Keeping secrets came easy to Charlotte, Caleb, and her pregnancy. Despite her petite frame, she did not look pregnant, so her brother remained none the wiser. Patrick acknowledged her increased appetite, teasing her over the weight gain. He leaned back in the chair, patting his stomach, accepting he was soft in the middle. Unlike his sisters, Patrick did not conform to conventional exercise. He liked the graft, shovel in hand, lifting bags of compost and all were rewarded with good food. Charlotte cringed through another mouthful wondering if Caleb would find her attractive. This hunger started early in the second trimester. The first, plagued by nausea, meant she ate little. Charlotte lied, blaming Patrick’s terrible cooking. It would be something to miss when she became a vampire. Caleb tolerated some food in front of her family, although it caused him discomfort.
Caleb grew distant with each passing day. He feared Vlad and what her brother would do when he discovered the truth. The lack of empathy and support took its toll as her fate revealed what was to come. Caleb, already of pale complexion, turned whiter still at the baby scan. Two tiny bodies nestled, one pushed high in her abdomen, the other playing kickball with her spine. Charlotte turned her face from the image, his hand had loosened its grip on hers, and a pained look filled his eyes. Both wanted the selfish route to keep their offspring. Caleb thought aloud, hoping they could pretend they were raising vampires. and turn them at eighteen. The notion dismissed, Vlad was not so naïve, and they would be unable to hide for long.
She returned from school finding a beautiful, hand-crafted bassinet. Above was a bat mobile, a nod to their ancestry. Charlotte ran her hand across the cream silk. The cushioning beneath would be perfect for their little one. What confused her was why they were here. Her heart squeezed; this was Caleb’s goodbye, his effort to do right by her and the vampire laws were at odds. He needed to let her go. She sank backwards, the weight in her body unbearable. She loved the world growing inside her, but they meant nothing without Caleb. Her hand shook with the note. Thick paper, calligraphy, she was not lost, sitting alone in her room. He wrote of heartbreak, speaking as though she had died. Charlotte knew he loved her, wanted her, the mark on her neck seared hot whenever he was near. The paper crumpled in her tight fist, he may have surrendered to the out-dated rules, but she was a fighter.
In San Myshuno, Vicky often called upon her nieces and nephews. The city invited exploration of edible delights, buskers and flea markets. Charlotte tended to avoid these over the past few months; as her stomach began to protrude. Patrick had grown suspicious that food was only part of the reason. She maintained her silence, as did Caleb. Her lover’s increased absence from her life pained her, and she needed to talk with someone. Milly interrupted as Charlotte opened her mouth. From the playground, half a dozen teens cheered as another basketball missed the net. Vicky rested a hand on Charlotte’s shoulder; inviting her home with them that evening. Charlotte stroked her bump; Vicky sighed, understanding without the need for words. She pulled her into a gentle embrace; Charlotte shook as she tried to hold back her tears.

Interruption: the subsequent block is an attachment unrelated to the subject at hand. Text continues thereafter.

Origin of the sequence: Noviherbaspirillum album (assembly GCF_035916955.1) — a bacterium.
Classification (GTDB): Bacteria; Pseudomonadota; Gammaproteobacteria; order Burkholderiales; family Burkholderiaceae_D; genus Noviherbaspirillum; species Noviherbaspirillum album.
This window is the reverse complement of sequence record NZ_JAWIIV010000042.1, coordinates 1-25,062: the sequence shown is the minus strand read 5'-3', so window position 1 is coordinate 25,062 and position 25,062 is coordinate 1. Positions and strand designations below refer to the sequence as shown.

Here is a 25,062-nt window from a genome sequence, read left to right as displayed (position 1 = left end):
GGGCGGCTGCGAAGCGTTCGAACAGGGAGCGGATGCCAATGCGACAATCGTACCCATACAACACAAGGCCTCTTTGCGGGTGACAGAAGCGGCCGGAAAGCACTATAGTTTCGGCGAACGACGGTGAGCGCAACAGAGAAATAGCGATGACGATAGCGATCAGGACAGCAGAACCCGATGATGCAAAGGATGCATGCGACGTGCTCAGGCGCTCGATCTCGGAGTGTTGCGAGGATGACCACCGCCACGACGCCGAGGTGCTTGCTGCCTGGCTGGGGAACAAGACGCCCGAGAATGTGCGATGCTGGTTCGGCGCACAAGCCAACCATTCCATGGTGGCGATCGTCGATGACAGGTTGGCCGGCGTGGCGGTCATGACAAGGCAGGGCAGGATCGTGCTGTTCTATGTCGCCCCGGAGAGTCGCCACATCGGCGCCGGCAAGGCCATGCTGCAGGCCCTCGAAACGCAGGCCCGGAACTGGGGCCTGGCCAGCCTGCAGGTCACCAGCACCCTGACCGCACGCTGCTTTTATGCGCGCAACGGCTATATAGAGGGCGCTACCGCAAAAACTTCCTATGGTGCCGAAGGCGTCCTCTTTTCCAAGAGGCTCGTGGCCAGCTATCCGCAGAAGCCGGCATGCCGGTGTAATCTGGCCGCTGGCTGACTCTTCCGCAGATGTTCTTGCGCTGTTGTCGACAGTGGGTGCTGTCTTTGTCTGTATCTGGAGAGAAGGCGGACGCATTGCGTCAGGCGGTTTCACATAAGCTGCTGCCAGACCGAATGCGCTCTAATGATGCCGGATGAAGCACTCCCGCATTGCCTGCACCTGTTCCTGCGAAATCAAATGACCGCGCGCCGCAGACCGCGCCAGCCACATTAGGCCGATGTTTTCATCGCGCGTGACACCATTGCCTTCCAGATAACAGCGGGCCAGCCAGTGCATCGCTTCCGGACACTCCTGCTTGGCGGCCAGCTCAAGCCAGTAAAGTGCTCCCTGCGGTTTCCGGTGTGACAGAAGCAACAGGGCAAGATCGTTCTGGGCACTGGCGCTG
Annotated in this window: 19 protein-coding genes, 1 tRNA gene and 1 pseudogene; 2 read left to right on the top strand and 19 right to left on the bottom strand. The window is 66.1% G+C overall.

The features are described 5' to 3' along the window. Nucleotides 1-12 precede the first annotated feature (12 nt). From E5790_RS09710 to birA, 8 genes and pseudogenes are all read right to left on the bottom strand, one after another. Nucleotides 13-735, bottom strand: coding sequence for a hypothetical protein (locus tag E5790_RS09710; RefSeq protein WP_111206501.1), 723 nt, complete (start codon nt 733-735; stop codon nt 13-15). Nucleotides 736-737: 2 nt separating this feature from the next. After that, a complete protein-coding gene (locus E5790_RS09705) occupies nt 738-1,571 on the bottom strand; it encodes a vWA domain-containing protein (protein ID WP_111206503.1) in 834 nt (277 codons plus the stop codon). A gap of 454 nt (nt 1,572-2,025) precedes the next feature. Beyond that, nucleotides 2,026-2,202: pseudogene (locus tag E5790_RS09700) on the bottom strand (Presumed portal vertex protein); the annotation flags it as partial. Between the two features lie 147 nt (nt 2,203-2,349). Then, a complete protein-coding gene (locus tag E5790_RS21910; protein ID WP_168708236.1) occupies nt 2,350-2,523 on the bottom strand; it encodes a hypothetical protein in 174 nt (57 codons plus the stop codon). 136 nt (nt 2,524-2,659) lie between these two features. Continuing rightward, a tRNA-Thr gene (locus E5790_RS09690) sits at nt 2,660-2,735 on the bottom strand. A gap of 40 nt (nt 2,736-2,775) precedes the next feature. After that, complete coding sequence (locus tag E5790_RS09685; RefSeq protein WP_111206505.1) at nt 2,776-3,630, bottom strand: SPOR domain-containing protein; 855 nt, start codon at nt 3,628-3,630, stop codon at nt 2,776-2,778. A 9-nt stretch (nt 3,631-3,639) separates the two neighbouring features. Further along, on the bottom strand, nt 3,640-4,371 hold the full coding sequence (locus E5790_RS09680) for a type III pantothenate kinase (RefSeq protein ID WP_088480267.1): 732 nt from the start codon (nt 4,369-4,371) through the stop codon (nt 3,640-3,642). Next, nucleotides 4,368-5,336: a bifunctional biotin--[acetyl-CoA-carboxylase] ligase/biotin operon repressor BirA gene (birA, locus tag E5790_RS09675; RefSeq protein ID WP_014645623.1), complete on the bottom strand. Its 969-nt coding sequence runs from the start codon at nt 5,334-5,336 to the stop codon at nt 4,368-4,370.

Eliza joined the group kicking up the competition. Vicky wanted to break up the group, while the cousins were together and old enough to travel alone, Milly was not. The youngest clenched her fists, they had been there an hour, and were eager to see a busker. Eliza sided with Milly, agreeing to let her stay in the city. Although the apartment was small, they had sleeping bags and Eliza hung sheets as a make-shift tent. There was a concerned look as Eliza watched Vicky lead Charlotte away from the group. As the eldest sister, Eliza hoped Charlotte would confide in her. Their conversations had centred on Caleb, her love and hopes for the future. In the last eight months, this had waned. Charlotte spoke in mono sentences or passed the phone to Patrick. Eliza suggested Vicky. Their Aunt had supported Eliza; even with Ziva gone, Vicky continued to check up on her.
Charlotte stayed quiet on the train staring at the changing scenery. It seemed odd for a shipping town to not share a direct link to the city; they were neighbours. The dividing hills were an inconvenience for trains. She imagined what it would be like to dig through. Would she feel free or triumphant reaching the other side? As they passed through Evergreen Harbour, her stomach squeezed. The feeling passed quick, the pained response got her an unwelcome audience. Vicky reached for her hand, dismissing the passengers’ concerns. To entertain Milly, Vicky had learnt to preoccupy the child’s imaginations. She loved to create stories for the passengers. Charlotte wanted to humour Vicky, but something pulled her back to the smoggy view.